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How to adjust this sight?

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How to adjust this sight?

Old 06-12-2012, 01:13 PM
Fork Horn
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Join Date: Feb 2003
Location: Franklin WI USA
Posts: 336
Default How to adjust this sight?

This sight has "third axis adjustability" and I understand what that at least means. But what is the process to adjust this? I do seem to cant the bow a bit at full draw, but I'm not positive if I'm supposed to just square the bubble in the level, or if I'm supposed to be adjusting the level to fit where I am at full draw. I'm not sure where the line is between what is a form/technique error that I'm making, and what is meant to be adjusted out by this "third axis adjustment" and how to actually make the adjustment on the site physically. Any help would be great.


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Last edited by H80Hunter; 06-12-2012 at 01:16 PM.
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Old 06-14-2012, 08:17 PM
Fork Horn
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Location: Slippery Rock, Pa.
Posts: 393

Most 3rd axis aren't adjustable, (my HHA isn't) and really should only be used as a quick reference to spot any canting. I rarely look at mine, i've seen the guys at my local pro-shop cover them up so the new shooters they're teaching don't get distracted by them.
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Old 06-15-2012, 12:25 AM
Join Date: Jun 2012
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I think a way is to get a level door frame, (target sight only method) place your sight bar level with the door frame, adjust 2nd axis there, point your scope at the ceiling and check it again. It would be wondering if doing it at full draw will have that much difference than doing it in a vice. If you are shooting to the left on downhill shots, you need to turn the level (sight body) away from you and if you are shooting to the left on uphill shots the opposite is true. @Stapher is right with his thought.


If this is your first time of entering the hunting field, picking the barnett crossbows as your hunting tool is a smart decision that you can make.

Last edited by SamHardy; 06-15-2012 at 12:32 AM.
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Old 06-17-2012, 10:23 AM
Boone & Crockett
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I hope this helps.

2nd axis on your sight is basically making sure the bubble level
on your sight reads level when the bow is vertical.

This presumes that your string is vertical when the bow is also vertical.
You essentially figure a way to hold your bow vertical (use a bow vise),
and then check to see that your bubble level in the sight is also reading vertical.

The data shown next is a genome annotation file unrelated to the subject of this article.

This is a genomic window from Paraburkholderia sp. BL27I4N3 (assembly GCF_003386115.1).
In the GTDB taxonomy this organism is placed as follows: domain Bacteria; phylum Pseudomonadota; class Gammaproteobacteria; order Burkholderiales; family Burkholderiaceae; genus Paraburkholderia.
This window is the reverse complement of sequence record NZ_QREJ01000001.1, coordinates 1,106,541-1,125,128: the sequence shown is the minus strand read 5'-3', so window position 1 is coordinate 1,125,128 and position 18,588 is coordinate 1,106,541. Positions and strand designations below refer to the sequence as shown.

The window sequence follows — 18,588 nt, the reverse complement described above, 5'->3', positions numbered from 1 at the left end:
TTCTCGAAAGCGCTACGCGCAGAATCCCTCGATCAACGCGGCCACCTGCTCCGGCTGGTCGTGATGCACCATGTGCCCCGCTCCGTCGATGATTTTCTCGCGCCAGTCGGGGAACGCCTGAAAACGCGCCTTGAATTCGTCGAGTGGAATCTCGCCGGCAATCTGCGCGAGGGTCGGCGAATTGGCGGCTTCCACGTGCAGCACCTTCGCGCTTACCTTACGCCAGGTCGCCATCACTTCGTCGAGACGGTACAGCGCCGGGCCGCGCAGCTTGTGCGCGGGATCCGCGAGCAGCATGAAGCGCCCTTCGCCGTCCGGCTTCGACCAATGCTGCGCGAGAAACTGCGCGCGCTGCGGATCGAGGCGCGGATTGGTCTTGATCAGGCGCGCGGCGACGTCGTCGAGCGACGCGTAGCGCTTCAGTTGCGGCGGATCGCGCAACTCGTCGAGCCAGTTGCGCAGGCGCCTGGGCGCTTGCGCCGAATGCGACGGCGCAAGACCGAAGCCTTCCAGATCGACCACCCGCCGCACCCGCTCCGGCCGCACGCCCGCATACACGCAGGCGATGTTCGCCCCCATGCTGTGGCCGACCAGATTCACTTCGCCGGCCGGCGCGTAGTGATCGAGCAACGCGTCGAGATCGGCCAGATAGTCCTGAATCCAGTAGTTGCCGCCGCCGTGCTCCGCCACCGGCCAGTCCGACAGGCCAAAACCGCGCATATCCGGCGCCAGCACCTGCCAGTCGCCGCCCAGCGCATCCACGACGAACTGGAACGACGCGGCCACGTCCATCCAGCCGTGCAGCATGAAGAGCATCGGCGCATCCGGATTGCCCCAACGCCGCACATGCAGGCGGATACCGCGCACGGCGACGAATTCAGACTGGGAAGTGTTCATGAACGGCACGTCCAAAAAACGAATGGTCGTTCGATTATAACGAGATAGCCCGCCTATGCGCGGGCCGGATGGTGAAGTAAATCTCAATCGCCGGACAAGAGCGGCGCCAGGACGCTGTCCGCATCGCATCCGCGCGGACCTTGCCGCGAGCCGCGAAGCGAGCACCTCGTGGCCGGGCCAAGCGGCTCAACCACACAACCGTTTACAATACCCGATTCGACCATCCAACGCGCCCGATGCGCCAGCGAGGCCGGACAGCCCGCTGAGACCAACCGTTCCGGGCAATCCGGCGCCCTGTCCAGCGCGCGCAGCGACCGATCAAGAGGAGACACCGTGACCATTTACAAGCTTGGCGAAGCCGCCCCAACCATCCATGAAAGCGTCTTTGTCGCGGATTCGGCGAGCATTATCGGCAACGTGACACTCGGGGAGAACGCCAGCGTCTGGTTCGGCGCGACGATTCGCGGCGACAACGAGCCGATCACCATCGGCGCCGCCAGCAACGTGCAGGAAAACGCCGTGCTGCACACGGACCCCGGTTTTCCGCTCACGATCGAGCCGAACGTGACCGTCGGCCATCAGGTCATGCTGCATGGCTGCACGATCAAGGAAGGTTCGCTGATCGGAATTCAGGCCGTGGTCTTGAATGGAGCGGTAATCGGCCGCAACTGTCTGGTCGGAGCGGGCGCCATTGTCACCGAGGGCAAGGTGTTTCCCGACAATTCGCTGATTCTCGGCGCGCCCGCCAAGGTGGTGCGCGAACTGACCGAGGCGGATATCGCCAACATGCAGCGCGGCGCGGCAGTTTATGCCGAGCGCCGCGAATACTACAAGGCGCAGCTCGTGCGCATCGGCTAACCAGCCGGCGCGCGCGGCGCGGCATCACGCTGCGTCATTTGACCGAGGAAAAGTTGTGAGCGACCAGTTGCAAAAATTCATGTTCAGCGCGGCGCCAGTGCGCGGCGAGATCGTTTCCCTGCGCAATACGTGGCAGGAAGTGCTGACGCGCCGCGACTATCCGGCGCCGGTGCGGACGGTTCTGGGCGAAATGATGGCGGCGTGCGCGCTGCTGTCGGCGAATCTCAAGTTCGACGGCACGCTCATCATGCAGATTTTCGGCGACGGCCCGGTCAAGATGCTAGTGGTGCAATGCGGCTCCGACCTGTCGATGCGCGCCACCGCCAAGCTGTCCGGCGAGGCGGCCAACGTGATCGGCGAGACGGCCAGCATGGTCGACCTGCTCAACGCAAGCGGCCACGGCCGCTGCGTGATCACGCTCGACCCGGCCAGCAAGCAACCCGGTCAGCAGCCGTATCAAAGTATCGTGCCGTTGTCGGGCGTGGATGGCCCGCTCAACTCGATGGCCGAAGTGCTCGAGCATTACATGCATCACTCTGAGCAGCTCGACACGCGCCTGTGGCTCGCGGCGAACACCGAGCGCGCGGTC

If not, then adjust the bubble level with the 2nd axis adjustment,
to make the bubble level on your sight read level, when the bow and bowstring are vertical.


Ok, so now we understand what 2nd axis is on your sight.

So, what is 3rd axis?

Remember your sight ring is on a threaded rod?

Well, what if the entire sight ring was mounted on a door hinge?

Yup. What if the entire sight ring could swing like a door?
You could swing the door towards you or away from you.

Well, let's say we swing the door towards you 45 degrees.
The bubble level still reads level, i.e., the threaded rod is still horizontal.

You know what will happen on a steep uphill shot?
Even if you aim uphill, and your bow is not tilted left or right,
the bubble level will lie to you and force you to tilt your bow.

Try this with a 24-inch level. Hold the level in your hand so that it is still horizontal, but the angle between the level and your arm is 45 degrees, as if you swung a door towards you. Raise your arm towards the ceiling.
The bubble level will not stay in the middle.

Adjust the third axis on your sight is the same as adjust the door swing so that it is 90 degrees.


3rd axis will affect uphill shots (NFAA field rounds) or downhill shots (from a treestand).

Imagine that your sight ring is a door. If you bump your sight ring into a tree, the sight ring may bend towards you like swinging a door closer to your face. Let's say the sight ring "door" opened towards you 45-degrees. The bubble still reads level when you hold the riser straight up and down.

Now, hang a weighted string from the ceiling.
Kneel down on your knees, load an arrow in a safe spot, come to full draw and anchor.
Line up the weighted string with the left edge of the riser and your limbs.

Take a look at the bubble.
The riser and limbs are vertical because you are lined up with the weighted string.
If the sight ring threaded rod is bent towards you or away from you,
the bubble will not read level even though you are not canting the bow.

Adjusting the 3rd axis of a bow restores the sight ring door swing
back to 90 degrees, perpendicular to the sight frame.
The best way to check is kneeling down on your knees,
aiming up at a weighted string hanging from the ceiling.

If your sight has 3rd axis adjustment, then adjust away.

If you sight does not have 3rd axis adjustment,
you will need to use shims to adjust the entire sight or just the sight ring.
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